Reading groups exist across such a wide variety of contexts and are perhaps so ubiquitous as to be almost ignored. In this article I will situate reading groups on the periphery of larger organisations, as sites for the creation of knowledge and subjectivity and consequently as ‘minor’ tools for organising. There is little to no existing literature that specifically deals with reading groups as organisational forms and this is therefore an exploratory article that aims to start to map out this field for further discussion and research.
Let us begin with the story of a pasture ‘open to all’ and the herdsman and his herd of sheep that Garrett Hardin uses to illustrate his prediction of the ‘tragedy of the commons’. Hardin’s herdsman, as a ‘rational being’, strives to maximize his gains by adding sheep to his herd until his actions inevitably lead to the degradation of the common grazing pasture (Hardin, 1968). In this ‘mini-maxi’ model of humans, where humans are seen to minimize efforts or inputs and maximize returns (Graeber, 2001: 6), the affective life of the shepherd is muted.
Recently there has been a discussion about the hardships of generating and maintaining the identity of ‘critical scholar’ in business schools while an alienating ‘game’ is upon us. As (particularly emerging) critical scholars argue about the difficulties of being outside of the mainstream and how the institutional mechanisms make things worse for them, they give voice in defence of the ‘critical’ work in business schools by telling personally how they confront with such challenges (Bristow, 2012; Cederström and Hoedemaekers, 2012; Prasad, 2013).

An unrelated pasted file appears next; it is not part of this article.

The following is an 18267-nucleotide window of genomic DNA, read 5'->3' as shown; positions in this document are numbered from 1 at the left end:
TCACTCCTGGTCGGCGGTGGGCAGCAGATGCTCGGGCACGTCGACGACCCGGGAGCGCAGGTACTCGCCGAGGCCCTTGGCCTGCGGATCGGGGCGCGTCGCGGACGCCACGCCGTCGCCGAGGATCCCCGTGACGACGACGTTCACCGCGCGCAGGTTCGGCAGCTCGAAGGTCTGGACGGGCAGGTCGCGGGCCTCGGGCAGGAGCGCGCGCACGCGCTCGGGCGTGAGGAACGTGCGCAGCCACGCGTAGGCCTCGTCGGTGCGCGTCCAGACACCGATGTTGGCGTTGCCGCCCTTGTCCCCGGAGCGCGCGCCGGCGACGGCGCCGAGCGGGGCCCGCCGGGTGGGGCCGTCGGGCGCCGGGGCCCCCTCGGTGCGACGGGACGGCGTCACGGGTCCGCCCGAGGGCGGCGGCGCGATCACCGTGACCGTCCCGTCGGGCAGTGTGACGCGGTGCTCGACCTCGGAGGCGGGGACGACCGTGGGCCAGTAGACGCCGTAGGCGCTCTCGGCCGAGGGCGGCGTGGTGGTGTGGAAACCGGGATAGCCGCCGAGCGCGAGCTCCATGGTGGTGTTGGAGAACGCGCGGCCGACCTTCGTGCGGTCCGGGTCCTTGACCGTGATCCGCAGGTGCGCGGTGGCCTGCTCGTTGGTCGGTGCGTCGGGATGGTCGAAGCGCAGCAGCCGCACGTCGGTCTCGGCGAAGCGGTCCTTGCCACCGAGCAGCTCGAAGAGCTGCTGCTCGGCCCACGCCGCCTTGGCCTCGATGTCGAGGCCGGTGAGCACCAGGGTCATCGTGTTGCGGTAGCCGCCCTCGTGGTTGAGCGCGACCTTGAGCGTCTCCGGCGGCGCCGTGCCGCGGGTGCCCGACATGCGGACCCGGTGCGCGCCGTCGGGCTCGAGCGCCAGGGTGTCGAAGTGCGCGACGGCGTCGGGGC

The theme of ‘open secrets’ offers a pathway through the ten diverse contributions to this open issue, tracing the interplay of openness and closure, visibility and invisibility, transparency and secrecy, the superficial and the profound in contemporary organizational life. The issue includes contributions on technologies of invisibility in Danish care work; struggles for professional accreditation in Italian consultancy; the political and ‘sub-political’ in the Pirate Party movement; Swedish trades unions and workplace subjectivity; and the play of fashion and distinction in management sch
Practicing militant inquiry: Composition, strike and betting in the logistics workers struggles in Italy
Rethinking the strike, bet on generalization. Here is what we learned from a cycle of struggles in the field of retail logistics in Italy, and specifically warehouse workers at cooperatives managing and organizing the sorting and transport of goods for major brands such as IKEA, the national Coop and for large-scale distribution companies such as TNT Global Express and SDA Express Courier.